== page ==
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Created on Wednesday, 23 July 2014 12:46
Written by Jaime Elliott
Alan Armstrong and Christian Williamson
BELLEVUE — Archaeologists last week kicked off the first wave of discovery in a project expected to take about four years at the historic Bellevue Estate property on Gift Hill Road.
The land is owned by St. John Community Foundation and under a long-term lease to St. John Historical Society, which plans to construct a cultural and historic center at the site.
SJHS members envision the center as an elegant island-style building with a climate controlled archive and exhibit area as well a meeting space.
Before SJHS can get moving past the planning phase of the project, however, Northwestern University Ph.D. candidate Alan Armstrong will take a closer look at what’s on, and in, the ground at this historically-rich site.
Armstrong, along with Syracuse University graduate student Christian Williamson, arrived on St. John July 14 to get started on a two-week archaeological dig of the Bellevue Property, the former site of a Dutch cotton plantation dating to around 1720.
Read more: Archaeologists Dig Into Bellevue Estate History
Created on Wednesday, 23 July 2014 12:42
Written by Tom Oat
The miracle of modern internet technology may bring a decision on a marina development to Coral Bay in record time if the St. John Coastal Zone Management Committee deliberates on the proposed 145-slip project over the internet.
After decades of talk, the V.I. Department of Planning and Natural Resources (DPNR) has deemed the permit application for the first true St. John marina to be complete and the permitting review process is officially under way.
With the five-member St. John Coastal Zone Management Committee still stuck at three members, DPNR officials are hoping the three can meet electronically to review the application for the 145-slip project which has been year’s in the planning, Anthony Richards, DPNR Major Permits Coordinator told St. John Tradewinds on Friday, July 18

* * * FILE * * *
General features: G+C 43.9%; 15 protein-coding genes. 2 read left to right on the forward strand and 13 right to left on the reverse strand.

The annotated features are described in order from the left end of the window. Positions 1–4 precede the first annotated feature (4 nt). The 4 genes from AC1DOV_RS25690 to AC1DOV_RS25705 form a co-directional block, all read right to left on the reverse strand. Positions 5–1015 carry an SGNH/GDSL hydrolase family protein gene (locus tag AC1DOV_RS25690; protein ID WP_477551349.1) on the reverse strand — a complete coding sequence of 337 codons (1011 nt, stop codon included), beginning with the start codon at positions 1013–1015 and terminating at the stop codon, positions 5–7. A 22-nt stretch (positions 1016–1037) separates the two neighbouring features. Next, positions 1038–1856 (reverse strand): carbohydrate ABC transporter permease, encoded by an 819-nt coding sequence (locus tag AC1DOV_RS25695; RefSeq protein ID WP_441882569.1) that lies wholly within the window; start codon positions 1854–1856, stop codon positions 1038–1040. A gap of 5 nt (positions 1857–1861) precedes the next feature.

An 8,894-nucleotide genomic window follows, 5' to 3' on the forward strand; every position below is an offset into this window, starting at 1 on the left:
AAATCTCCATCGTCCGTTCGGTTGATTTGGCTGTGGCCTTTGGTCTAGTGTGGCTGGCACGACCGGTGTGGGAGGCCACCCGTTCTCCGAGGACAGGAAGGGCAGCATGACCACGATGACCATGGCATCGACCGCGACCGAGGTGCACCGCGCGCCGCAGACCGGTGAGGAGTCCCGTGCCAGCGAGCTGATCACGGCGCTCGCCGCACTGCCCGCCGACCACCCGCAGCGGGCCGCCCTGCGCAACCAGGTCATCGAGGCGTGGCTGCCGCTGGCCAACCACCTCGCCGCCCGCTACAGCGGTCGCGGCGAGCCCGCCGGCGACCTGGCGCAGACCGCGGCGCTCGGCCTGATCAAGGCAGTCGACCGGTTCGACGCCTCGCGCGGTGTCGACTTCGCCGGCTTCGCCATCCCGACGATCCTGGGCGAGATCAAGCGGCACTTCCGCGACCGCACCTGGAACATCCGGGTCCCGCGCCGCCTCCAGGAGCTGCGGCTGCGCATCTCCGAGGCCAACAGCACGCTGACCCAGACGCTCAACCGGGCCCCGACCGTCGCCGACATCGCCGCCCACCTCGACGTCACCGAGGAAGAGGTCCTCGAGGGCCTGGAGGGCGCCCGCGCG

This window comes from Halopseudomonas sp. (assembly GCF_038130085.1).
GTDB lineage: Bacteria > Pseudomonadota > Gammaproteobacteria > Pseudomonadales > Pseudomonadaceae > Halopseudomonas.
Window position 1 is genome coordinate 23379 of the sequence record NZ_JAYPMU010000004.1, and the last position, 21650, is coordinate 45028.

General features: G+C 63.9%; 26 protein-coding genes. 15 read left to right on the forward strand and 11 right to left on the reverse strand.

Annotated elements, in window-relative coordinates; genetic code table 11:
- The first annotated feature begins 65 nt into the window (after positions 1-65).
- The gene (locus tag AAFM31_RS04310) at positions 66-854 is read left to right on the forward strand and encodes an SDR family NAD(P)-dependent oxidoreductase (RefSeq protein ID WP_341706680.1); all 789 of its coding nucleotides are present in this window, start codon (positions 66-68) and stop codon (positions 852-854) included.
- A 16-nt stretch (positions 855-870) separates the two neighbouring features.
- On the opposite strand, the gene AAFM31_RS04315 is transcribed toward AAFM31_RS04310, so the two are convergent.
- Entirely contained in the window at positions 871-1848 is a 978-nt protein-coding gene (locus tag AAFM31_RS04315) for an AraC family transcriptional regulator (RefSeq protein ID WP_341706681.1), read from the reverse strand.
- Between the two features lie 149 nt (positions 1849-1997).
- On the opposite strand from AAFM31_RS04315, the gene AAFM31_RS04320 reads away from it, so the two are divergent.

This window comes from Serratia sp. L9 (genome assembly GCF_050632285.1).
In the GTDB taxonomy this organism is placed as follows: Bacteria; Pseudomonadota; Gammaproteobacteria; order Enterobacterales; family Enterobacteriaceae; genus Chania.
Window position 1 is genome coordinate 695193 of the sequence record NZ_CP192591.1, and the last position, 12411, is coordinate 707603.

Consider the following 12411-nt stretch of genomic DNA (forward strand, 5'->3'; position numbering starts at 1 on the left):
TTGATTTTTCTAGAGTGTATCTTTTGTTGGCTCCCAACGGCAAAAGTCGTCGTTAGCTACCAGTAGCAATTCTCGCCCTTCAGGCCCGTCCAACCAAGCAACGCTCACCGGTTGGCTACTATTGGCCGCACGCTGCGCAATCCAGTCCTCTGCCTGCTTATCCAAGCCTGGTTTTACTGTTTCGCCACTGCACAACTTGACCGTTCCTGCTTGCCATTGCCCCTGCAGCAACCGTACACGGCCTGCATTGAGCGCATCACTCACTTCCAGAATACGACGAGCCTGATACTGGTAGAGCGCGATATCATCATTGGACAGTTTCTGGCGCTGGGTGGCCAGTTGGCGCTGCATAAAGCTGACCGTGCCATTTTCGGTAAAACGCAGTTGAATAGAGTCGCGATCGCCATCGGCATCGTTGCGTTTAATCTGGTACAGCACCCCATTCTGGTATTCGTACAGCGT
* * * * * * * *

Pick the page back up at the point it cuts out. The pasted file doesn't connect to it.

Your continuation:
“We are going to try Skype,” Richards said of the plans to use the internet conferencing system to conduct their deliberations.
Read more: St. John CZM May Go High Tech To Review Coral Bay Marina Plan in Electronic Meeting
Created on Tuesday, 22 July 2014 11:56
Written by Tom Oat
Rendering of The St. John Marina – Waterside View
Coral Bay — “The center of the St. John Marina is located at approximately 18°20’36”N, 64°42’50”W,” according to the Environmental Assessment Report for the “St. John Marina, the Yacht Club at Summer’s End.”
A marina development group has proposed to construct a 145-slip marina on a dock extending 500 feet from the shoulder of Route 107 on the south shoreline of Coral Bay Harbor. The road would remain unchanged.
The two main sections of fixed docks and piers in the marina design are proposed to extend more than 850 feet along the shoreline from north of Island Blues south past Coccoloba Shopping Center and more than 500 feet into Coral Bay Harbor.
Summer’s End has also proposed 19 associated moorings in the outer harbor in a development plan encompassing a large portion of the existing mooring area of Coral Bay Harbor.
“The marina consists of a total of 145 slips in two zones: Zone 1 or North Club, with 96 slips of varying dimensions and Zone 2, or South Club, consisting of 49 slips of varying dimensions, 12 moorings and minor revetment repair and red mangrove planting along the shoreline immediately adjacent to the marina,” according to the EAR for the project.
The St. John Marina Site Map
Management of Mooring Field
“The applicant is entering into an agreement with DPNR and will take over the management of the mooring field in cooperation with DPNR,” the document continued. “The applicant will organize the mooring field and replace all the anchors and moorings with properly designed and installed moorings that will have negligible impact on the sea floor.”
The project also calls for the establishment of a U.S. Customs and Border Protection office in the marina’s shore component. The EAR is on file with the Department of Planning and Natural Resources Coastal Zone Management and at the Elaine I. Sprauve Library
Read more: St. John Marina Plan Will Change Coral Bay — Both on Water and on Shore
Created on Monday, 21 July 2014 05:52
Written by Amy Roberts
Mature male deer, such as this nine-point buck, above, are harder to spot. Photo by Dr. Caroline S. Rogers
Island deer are not shy about grazing in yards, above , and train their young early how to forage.
“What’s up with the deer?”